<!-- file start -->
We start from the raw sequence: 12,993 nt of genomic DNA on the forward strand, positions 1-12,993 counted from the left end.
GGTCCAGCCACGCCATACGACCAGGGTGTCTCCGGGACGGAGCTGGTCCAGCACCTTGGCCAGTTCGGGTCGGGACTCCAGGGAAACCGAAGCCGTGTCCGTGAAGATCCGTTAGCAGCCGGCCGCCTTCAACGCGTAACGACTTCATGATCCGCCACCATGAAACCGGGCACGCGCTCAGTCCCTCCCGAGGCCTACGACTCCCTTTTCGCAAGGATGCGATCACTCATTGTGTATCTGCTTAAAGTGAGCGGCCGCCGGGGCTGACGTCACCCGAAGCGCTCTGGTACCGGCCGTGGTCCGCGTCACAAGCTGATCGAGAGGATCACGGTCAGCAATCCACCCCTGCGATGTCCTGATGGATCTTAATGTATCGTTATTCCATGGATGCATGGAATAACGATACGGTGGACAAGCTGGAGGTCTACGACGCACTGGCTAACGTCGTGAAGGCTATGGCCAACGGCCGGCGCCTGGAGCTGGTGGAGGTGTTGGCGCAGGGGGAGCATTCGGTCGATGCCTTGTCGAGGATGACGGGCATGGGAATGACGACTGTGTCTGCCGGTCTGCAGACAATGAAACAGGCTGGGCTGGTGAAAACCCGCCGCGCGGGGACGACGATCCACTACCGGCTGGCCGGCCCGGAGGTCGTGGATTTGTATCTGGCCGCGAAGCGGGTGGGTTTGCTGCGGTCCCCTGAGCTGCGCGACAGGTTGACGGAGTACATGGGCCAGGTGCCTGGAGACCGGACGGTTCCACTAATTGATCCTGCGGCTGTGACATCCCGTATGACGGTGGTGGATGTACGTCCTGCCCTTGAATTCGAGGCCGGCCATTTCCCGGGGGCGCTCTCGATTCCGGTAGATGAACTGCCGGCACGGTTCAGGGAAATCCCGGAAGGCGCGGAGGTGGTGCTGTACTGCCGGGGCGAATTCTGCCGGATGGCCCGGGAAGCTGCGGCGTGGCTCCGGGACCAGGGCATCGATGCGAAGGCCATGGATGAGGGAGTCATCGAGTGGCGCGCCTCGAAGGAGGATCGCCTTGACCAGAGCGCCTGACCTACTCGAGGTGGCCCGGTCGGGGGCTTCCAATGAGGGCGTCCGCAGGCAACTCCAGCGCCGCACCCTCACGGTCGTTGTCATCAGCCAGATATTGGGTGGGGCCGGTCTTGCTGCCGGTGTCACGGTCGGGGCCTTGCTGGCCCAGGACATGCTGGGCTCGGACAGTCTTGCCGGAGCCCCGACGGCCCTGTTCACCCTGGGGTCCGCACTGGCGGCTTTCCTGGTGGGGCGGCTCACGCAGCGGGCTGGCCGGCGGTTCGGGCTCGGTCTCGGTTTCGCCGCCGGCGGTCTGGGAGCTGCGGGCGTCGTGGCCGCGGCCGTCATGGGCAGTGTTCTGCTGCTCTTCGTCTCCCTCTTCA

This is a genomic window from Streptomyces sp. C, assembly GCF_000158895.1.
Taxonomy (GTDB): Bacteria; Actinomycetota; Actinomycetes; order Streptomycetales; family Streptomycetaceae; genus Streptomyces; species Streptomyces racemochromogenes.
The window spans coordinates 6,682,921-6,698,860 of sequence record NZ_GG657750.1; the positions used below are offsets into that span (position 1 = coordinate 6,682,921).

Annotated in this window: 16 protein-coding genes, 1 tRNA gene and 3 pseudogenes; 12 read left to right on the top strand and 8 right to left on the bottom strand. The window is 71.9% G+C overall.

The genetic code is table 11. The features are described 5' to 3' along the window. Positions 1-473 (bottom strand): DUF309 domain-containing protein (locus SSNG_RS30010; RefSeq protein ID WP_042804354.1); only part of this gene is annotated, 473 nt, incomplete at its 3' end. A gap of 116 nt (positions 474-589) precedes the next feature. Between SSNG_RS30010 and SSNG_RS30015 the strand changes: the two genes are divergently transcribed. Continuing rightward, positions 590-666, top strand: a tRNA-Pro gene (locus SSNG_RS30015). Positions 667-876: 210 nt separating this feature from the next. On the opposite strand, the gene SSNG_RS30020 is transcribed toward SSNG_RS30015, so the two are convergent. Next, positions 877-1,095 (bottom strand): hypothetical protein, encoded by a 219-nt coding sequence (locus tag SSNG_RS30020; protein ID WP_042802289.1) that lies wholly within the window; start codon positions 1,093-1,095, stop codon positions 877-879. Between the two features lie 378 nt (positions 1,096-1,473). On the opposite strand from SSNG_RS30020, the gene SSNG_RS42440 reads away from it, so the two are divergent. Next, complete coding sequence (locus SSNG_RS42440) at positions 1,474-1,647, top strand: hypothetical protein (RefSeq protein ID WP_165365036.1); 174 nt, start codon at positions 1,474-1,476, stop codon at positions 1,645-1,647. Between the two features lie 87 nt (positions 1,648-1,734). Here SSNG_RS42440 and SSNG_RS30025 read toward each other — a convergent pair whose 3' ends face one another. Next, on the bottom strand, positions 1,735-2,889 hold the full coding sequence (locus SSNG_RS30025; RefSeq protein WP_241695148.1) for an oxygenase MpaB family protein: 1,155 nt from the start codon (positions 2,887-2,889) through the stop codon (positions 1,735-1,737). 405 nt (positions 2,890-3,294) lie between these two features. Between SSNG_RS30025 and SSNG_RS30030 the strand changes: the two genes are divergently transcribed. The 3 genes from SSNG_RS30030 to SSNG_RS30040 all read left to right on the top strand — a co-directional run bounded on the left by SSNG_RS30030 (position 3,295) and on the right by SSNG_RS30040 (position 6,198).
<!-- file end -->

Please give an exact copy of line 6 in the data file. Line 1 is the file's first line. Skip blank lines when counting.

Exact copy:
Annotated in this window: 16 protein-coding genes, 1 tRNA gene and 3 pseudogenes; 12 read left to right on the top strand and 8 right to left on the bottom strand. The window is 71.9% G+C overall.